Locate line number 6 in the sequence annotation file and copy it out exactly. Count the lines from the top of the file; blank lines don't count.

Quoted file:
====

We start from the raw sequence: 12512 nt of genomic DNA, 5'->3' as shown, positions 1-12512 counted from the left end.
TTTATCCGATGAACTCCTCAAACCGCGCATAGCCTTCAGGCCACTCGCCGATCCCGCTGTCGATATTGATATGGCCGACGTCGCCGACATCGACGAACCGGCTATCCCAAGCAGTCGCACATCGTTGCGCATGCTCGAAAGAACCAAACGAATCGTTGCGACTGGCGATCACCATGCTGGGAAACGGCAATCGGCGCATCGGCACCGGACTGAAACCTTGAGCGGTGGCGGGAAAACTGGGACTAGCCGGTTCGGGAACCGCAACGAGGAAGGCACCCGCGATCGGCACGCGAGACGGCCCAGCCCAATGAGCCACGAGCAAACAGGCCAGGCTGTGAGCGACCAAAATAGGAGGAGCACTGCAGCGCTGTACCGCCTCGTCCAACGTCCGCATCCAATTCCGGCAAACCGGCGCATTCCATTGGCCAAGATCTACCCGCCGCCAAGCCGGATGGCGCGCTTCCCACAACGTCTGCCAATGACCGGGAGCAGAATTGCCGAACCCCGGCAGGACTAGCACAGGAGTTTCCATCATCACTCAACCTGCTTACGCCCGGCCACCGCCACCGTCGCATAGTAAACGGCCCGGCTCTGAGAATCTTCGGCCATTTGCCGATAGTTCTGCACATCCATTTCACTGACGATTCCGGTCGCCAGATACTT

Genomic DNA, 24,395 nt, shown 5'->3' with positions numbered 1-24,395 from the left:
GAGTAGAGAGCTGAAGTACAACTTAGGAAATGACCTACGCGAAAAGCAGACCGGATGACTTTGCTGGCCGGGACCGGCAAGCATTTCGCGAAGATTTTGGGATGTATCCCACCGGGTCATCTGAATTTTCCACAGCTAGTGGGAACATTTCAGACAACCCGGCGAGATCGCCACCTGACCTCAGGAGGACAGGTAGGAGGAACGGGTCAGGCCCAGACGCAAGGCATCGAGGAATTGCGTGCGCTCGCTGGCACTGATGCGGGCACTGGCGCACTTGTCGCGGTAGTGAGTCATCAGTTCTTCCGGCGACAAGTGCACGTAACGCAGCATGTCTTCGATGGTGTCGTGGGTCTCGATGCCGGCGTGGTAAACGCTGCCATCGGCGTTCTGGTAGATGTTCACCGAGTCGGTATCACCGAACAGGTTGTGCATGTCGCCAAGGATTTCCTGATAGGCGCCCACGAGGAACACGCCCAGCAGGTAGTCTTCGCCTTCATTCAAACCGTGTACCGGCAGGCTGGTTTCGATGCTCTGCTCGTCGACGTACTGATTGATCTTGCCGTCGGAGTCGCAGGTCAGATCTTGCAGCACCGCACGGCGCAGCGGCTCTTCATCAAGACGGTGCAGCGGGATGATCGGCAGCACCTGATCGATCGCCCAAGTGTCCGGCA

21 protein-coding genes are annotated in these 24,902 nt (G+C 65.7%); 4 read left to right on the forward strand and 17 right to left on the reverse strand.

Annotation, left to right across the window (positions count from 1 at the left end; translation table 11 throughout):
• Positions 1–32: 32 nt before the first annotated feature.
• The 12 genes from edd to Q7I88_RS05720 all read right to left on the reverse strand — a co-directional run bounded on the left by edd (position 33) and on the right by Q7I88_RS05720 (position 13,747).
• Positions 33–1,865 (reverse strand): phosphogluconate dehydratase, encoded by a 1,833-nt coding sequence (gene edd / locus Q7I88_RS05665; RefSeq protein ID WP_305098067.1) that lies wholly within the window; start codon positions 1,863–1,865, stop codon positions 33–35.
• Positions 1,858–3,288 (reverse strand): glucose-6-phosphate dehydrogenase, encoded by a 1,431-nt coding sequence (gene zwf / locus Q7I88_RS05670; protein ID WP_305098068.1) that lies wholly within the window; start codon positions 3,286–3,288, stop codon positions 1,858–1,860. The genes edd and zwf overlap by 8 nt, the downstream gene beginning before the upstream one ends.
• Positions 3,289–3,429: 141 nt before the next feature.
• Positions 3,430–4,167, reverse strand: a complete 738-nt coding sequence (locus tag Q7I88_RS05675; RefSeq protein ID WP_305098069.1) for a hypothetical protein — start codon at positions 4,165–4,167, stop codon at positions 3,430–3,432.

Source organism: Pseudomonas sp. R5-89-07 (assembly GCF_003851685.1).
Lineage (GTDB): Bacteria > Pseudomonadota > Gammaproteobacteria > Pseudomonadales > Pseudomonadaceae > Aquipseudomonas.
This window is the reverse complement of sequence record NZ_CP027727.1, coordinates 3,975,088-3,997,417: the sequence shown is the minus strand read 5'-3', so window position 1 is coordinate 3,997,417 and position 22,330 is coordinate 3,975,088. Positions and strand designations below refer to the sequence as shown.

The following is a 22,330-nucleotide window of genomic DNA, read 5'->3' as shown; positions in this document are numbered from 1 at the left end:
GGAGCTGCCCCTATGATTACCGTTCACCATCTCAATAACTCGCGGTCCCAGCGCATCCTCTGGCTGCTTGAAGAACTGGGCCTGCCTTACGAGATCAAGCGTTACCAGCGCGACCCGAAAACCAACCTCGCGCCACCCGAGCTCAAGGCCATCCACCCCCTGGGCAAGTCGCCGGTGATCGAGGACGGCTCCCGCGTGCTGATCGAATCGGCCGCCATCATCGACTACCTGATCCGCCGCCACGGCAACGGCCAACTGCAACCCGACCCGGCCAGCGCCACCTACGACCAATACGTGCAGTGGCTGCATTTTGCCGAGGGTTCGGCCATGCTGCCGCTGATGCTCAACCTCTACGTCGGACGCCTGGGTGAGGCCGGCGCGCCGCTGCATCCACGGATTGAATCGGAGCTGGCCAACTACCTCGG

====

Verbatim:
Annotation, left to right across the window (positions count from 1 at the left end; translation table 11 throughout):